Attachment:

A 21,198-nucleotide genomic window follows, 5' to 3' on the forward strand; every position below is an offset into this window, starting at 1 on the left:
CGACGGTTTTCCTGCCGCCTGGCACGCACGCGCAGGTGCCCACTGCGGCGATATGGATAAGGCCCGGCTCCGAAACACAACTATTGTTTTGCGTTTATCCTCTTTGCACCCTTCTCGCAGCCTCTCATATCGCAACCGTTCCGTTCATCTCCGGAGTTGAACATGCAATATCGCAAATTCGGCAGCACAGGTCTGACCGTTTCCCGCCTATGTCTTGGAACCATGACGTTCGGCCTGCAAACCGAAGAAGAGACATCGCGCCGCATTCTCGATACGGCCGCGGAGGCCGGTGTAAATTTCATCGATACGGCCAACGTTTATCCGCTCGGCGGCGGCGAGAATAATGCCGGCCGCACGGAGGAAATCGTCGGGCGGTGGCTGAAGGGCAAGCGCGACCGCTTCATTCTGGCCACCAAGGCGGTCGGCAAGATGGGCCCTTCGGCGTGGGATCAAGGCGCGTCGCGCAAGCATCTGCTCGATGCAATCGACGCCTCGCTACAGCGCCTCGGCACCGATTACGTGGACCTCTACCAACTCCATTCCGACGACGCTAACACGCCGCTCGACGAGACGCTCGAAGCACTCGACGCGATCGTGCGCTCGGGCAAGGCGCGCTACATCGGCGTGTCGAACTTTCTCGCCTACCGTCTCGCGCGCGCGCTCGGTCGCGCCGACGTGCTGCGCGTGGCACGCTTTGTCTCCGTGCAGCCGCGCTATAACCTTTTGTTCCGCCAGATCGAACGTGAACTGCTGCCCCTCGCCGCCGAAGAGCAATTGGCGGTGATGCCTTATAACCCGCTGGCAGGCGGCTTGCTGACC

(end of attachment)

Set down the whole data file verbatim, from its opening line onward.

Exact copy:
A 21,198-nucleotide genomic window follows, 5' to 3' on the forward strand; every position below is an offset into this window, starting at 1 on the left:
CGACGGTTTTCCTGCCGCCTGGCACGCACGCGCAGGTGCCCACTGCGGCGATATGGATAAGGCCCGGCTCCGAAACACAACTATTGTTTTGCGTTTATCCTCTTTGCACCCTTCTCGCAGCCTCTCATATCGCAACCGTTCCGTTCATCTCCGGAGTTGAACATGCAATATCGCAAATTCGGCAGCACAGGTCTGACCGTTTCCCGCCTATGTCTTGGAACCATGACGTTCGGCCTGCAAACCGAAGAAGAGACATCGCGCCGCATTCTCGATACGGCCGCGGAGGCCGGTGTAAATTTCATCGATACGGCCAACGTTTATCCGCTCGGCGGCGGCGAGAATAATGCCGGCCGCACGGAGGAAATCGTCGGGCGGTGGCTGAAGGGCAAGCGCGACCGCTTCATTCTGGCCACCAAGGCGGTCGGCAAGATGGGCCCTTCGGCGTGGGATCAAGGCGCGTCGCGCAAGCATCTGCTCGATGCAATCGACGCCTCGCTACAGCGCCTCGGCACCGATTACGTGGACCTCTACCAACTCCATTCCGACGACGCTAACACGCCGCTCGACGAGACGCTCGAAGCACTCGACGCGATCGTGCGCTCGGGCAAGGCGCGCTACATCGGCGTGTCGAACTTTCTCGCCTACCGTCTCGCGCGCGCGCTCGGTCGCGCCGACGTGCTGCGCGTGGCACGCTTTGTCTCCGTGCAGCCGCGCTATAACCTTTTGTTCCGCCAGATCGAACGTGAACTGCTGCCCCTCGCCGCCGAAGAGCAATTGGCGGTGATGCCTTATAACCCGCTGGCAGGCGGCTTGCTGACC